The Letter (1940) was based on the murder of a William Steward by Mrs Ethel Proudlock. It was a sensational case which crossed both racial boundaries (the presence of natives in the trial was said to have caused great unease as it diminished the status of the morally superior British colonials) and conventions expected of British women.
After the judge found Mrs Proudlock guilty of murder, those who firmly believed her innocence naturally began speculating. While some British Malayans (i.e. British who have stayed in Malaya) might have protested against the authenticity of Maugham’s short story, later to be adapted into a play and two successful Hollywood movies, it is clear that his account is not the most imaginative. Here are some of the other contenders:
1) Ethel had more than one affair and a second suitor shot Steward once he realised this scandalous state of affairs. Well, more scandalous than having an affair with a married woman, that is.
2) William Proudlock was the true murderer, having set a trap for Steward and murdered the other William for cuckolding him. Threatening to expose them and destroy Ethel’s reputation, William Proudlock forced his wife to take the rap. Clearly, Ethel’s reputation was to be ruined anyway.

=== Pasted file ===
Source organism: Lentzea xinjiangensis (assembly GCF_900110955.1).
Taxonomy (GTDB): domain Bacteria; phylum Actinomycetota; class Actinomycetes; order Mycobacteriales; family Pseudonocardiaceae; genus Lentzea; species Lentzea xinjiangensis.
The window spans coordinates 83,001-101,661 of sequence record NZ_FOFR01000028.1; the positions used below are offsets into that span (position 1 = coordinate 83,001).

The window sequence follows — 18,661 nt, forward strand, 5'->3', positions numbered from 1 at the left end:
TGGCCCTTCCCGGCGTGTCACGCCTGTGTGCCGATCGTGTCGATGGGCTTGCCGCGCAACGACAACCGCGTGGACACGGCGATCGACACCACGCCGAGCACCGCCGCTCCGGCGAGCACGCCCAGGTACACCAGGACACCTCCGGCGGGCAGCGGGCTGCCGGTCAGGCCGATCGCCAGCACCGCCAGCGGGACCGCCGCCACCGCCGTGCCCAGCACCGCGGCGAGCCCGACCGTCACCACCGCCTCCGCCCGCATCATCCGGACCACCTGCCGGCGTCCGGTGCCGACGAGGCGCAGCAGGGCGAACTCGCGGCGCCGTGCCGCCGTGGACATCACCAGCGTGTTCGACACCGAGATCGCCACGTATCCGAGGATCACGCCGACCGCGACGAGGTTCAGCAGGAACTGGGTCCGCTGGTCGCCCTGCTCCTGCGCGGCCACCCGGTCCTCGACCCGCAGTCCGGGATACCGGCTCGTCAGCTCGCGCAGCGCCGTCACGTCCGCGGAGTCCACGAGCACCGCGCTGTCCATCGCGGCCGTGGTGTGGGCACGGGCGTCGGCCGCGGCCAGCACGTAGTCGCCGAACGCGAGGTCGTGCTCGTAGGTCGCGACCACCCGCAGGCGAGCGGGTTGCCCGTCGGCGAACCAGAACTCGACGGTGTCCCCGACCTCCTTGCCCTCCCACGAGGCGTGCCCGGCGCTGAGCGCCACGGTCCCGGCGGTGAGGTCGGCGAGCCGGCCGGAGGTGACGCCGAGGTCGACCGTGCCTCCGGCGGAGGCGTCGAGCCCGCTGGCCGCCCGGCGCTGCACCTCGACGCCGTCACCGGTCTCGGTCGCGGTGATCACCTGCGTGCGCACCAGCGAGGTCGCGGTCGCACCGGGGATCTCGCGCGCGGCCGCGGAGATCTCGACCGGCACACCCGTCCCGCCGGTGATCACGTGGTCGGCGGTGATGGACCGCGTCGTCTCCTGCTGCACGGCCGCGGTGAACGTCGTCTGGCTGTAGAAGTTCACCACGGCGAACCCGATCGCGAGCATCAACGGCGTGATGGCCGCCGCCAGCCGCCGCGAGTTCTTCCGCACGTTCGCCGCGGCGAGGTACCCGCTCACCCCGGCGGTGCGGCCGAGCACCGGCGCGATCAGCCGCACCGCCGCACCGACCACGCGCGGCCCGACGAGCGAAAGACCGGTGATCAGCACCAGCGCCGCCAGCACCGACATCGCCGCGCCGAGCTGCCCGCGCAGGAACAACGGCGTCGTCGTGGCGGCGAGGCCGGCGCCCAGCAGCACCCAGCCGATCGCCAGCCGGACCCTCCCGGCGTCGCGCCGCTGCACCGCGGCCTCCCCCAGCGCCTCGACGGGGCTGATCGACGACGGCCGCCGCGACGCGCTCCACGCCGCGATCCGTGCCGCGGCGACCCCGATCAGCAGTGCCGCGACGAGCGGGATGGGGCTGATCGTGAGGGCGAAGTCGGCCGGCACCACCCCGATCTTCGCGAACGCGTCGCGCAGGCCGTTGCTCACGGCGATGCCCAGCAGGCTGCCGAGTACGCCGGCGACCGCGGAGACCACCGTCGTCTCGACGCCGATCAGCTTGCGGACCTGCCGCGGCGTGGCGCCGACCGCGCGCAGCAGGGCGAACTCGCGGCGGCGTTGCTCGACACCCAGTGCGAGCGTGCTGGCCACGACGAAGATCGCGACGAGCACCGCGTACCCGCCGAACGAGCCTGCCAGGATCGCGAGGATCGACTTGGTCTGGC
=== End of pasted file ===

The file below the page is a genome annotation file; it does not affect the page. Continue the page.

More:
3) Both William Steward and Proudlock had hatched a plan gone awry to help Proudlock get out of a loveless marriage. Steward was to attempt to seduce Ethel, and Proudlock will arrive just in time to ‘discover’ them. Unfortunately, William didn’t get there in time to finish Act II of their half-hatched play, and Steward was dead by then.
Regardless of the speculations, the Sultan of Selangor decided to use his royal pardon, after William Proudlock’s failed attempts at moving King George V into doing the same.
I have little doubt that if the native element had been eliminated and the Sultan had not expressed such a strong wish, the result would have been a commutation of the sentence to a term of imprisonment.
Reluctantly, J. O. Anthonisz (Acting British Resident, Selangor), wrote about the free pardon granted to Ethel Proudlock here. Considering her testimony to contain “too much elaboration…to have been thought out or suggested to her”, the acting Resident subscribed to the Medical Officer Dr Gibbs’ diagnosis that she had loss of memory, a “distinctive feature in all cases of ‘transitory mania’ such as ‘amok’ &c”. It is interesting to note the application of a malaise attributed to natives (i.e. amok), to Ethel Proudlock, who was Eurasian, though of very European upbringing.
Ethel Proudlock was released and almost immediately returned to England, with her daughter. William stayed for some months, before leaving Victoria Institute to rejoin his family.
Catch the screening of The Letter (1940) at the NUS Museum to watch a fictionalized re-construction of events of the trial of Mrs Proudlock!
 As described by Eric Lawlor in Murder on the Verandah: Love and Betrayal in British Malaya (London: HarperCollins Publishers, 1999), pp. 40-41